For additional insight into the Stanley Cup Final between the Pittsburgh Penguins and Nashville Predators, NHL.com has enlisted the help of Doug Lidster to break down the action. Lidster will be checking in throughout the series.
Lidster, 56, was an assistant with the Vancouver Canucks from 2014-2017. He won the Stanley Cup with the 1994 New York Rangers and the 1999 Dallas Stars during a 16-year NHL career before turning to coaching.
As Doug Lidster noted after Game 2 between the Pittsburgh Penguins and the Nashville Predators, the Predators were going to put the pressure on early. After all, they were back home at Bridgestone Arena down by two games in the Stanley Cup Final.
That happened, and the Penguins withstood the pressure.
But after that, things fell apart a bit for the visitors, with the Predators gaining a needed 5-1 win Saturday. Nashville trails the best-of-7 series 2-1.
“You knew that Nashville was going to come out hard,” Lidster said. “They were desperate and I thought early Pittsburgh did a really good job. They got the early goal and they quieted the crowd. And they had some momentum going. They were doing a pretty good job.”
The Penguins scored first, with rookie forward Jake Guentzel scoring his 13th goal of the Stanley Cup Playoffs at 2:46 of the first period, a quick strike that could have turned the tide for Pittsburgh. Instead, the Predators scored five consecutive goals en route to the win.
“There were a couple of key moments,” Lidster said. “I thought the first power play was good. They had good puck movement. But their second power play they kind of fumbled it around a little bit and they gave up a two-on-one chance. There are always momentum shifts in any hockey game, especially in playoffs they become even more important, and sometimes with a power play when they haven’t had the results, they’re struggling a little bit, it can lead to momentum shifts.”
And that was what Lidster saw from the Penguins’ second power play after a too many men on the ice infraction at 12:44 of the first period. Suddenly, the Bridgestone Arena crowd was back in the game. Suddenly, it didn’t look like the Penguins would have an easy road to a 3-0 series lead.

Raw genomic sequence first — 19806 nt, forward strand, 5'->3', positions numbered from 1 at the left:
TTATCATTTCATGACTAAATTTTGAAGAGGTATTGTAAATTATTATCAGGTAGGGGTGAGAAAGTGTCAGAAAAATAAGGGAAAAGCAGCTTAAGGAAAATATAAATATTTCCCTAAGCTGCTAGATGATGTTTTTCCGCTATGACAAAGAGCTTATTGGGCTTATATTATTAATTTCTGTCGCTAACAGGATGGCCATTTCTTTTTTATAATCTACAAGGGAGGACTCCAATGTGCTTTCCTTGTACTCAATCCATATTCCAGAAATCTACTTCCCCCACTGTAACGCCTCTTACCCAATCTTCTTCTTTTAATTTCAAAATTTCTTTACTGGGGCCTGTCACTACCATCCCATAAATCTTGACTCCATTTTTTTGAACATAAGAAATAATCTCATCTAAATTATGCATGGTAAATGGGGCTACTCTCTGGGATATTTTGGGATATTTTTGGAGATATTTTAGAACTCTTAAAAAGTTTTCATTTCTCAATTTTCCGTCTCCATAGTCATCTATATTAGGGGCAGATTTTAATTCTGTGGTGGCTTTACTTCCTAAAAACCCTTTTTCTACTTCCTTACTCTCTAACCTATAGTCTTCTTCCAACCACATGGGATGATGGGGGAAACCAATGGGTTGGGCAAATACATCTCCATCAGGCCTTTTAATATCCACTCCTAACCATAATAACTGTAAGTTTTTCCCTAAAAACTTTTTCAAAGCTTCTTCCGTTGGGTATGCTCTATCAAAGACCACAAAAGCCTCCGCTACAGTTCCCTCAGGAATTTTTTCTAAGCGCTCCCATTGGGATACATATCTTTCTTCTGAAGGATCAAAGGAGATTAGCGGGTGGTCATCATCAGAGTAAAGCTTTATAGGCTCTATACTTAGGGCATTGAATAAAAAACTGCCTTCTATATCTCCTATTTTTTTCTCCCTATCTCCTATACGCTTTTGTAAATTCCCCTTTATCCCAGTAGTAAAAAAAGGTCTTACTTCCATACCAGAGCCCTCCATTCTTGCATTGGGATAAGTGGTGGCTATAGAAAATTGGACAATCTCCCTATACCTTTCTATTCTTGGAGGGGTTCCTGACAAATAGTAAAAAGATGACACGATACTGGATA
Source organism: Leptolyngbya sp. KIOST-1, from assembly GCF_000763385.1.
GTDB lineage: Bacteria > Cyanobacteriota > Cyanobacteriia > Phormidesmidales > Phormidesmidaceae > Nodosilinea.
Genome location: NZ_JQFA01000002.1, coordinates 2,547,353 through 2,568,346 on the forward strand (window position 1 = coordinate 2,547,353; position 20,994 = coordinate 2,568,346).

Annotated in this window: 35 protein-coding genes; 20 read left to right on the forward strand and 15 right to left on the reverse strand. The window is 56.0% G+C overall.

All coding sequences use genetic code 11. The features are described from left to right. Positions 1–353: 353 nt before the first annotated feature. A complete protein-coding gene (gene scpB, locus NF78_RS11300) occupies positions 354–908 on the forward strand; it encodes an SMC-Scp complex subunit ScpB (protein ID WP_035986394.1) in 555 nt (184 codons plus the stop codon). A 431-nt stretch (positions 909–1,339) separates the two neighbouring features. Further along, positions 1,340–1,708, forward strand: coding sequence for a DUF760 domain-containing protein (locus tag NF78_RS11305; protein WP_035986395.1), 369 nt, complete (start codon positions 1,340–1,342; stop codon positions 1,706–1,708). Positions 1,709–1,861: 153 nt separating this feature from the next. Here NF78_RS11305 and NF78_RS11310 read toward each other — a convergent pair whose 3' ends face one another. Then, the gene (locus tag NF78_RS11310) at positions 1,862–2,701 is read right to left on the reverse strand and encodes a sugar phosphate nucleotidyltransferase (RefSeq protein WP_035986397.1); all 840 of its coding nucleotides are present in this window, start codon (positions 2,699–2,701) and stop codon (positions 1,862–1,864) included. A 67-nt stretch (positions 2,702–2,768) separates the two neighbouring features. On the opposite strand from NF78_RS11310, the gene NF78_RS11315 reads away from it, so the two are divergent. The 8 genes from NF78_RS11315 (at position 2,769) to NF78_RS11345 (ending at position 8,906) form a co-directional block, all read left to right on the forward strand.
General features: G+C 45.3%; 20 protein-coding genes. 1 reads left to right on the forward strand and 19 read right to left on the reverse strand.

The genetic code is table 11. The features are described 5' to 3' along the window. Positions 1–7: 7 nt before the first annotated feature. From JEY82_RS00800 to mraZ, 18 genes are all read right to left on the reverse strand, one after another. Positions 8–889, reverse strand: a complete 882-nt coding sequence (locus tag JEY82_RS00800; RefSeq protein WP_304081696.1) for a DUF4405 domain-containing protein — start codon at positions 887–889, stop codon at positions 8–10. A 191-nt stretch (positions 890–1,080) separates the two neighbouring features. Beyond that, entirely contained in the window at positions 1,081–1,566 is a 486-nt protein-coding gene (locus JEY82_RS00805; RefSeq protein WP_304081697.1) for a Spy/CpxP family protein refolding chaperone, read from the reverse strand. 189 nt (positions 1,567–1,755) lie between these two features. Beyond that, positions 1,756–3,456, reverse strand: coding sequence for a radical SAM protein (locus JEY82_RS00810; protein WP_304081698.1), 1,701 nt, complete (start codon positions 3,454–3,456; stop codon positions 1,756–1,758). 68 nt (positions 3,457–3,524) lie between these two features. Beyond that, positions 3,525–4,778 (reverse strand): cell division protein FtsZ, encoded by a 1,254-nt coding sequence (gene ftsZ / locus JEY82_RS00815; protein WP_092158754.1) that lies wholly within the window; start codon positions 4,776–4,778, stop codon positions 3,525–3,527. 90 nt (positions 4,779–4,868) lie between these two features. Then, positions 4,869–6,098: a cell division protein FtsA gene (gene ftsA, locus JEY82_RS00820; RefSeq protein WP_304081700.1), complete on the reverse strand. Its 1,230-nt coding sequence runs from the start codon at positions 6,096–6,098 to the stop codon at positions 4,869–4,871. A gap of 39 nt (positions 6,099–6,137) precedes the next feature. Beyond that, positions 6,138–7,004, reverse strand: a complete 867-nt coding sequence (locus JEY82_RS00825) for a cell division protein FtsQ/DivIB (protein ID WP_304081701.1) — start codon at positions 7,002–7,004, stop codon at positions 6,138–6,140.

That, in fact, was one of the key areas that Lidster saw needed improvement from the Penguins as they head into Game 4 on Monday (8 p.m. ET; NBC, CBC, SN, TVA Sports). The power play was one. The penalty kill, which allowed two goals to the Predators on Saturday, was another.
“They’ve got to get their specialty teams going,” Lidster said. “They were 0-fer on the power play and they had two shorthanded goals against, so both the power play and penalty killing have got to be a lot better.”
Another issue for the Penguins, which partially relates back to the penalty killing issues, was the absence of Nick Bonino, who was injured in Game 2 and did not play in Game 3. That was notable, Lidster said.
“He provides some key moments there,” Lidster said. “I know they brought in [Carl] Hagelin, but I thought they missed Nick because that gives them a little bit more depth down the middle, especially in the defensive situations. They gave up two power-play goals and he’s a good penalty killer.”
But whether or not Bonino is back, Lidster says the Penguins need to get pucks deep and not turn over the puck as much as they did Saturday. They need to establish themselves in the offensive zone more than they were able to do, using their speed to pressure the Predators defense.
And they need some work in the defensive zone too.
“There were too many occasions where Nashville was able to get odd-man rushes on them, a couple of shorthanded, a couple of breakaways there, especially in the second period,” Lidster said. “I just think the second goal, I thought their defensemen probably could have been a little bit more aggressive on it, backed in a little bit, and I think that they just gave a little bit too much time and space, a little bit too wide open hockey for a road game. And they left their goalie out there; they strung him out to dry a little bit.”
That will obviously have to change for Game 4, when the Penguins attempt again to gain a stranglehold on a series the Predators clearly do not want to give up.
“Game 4 is going to be a key game,” Lidster said. “Momentum is a key shift. Nashville is maybe feeling pretty good about it. They’re going to be going hard again and if the series ties up at [2-2], it’s going to be tough. The pressure is going to be back on Pittsburgh.”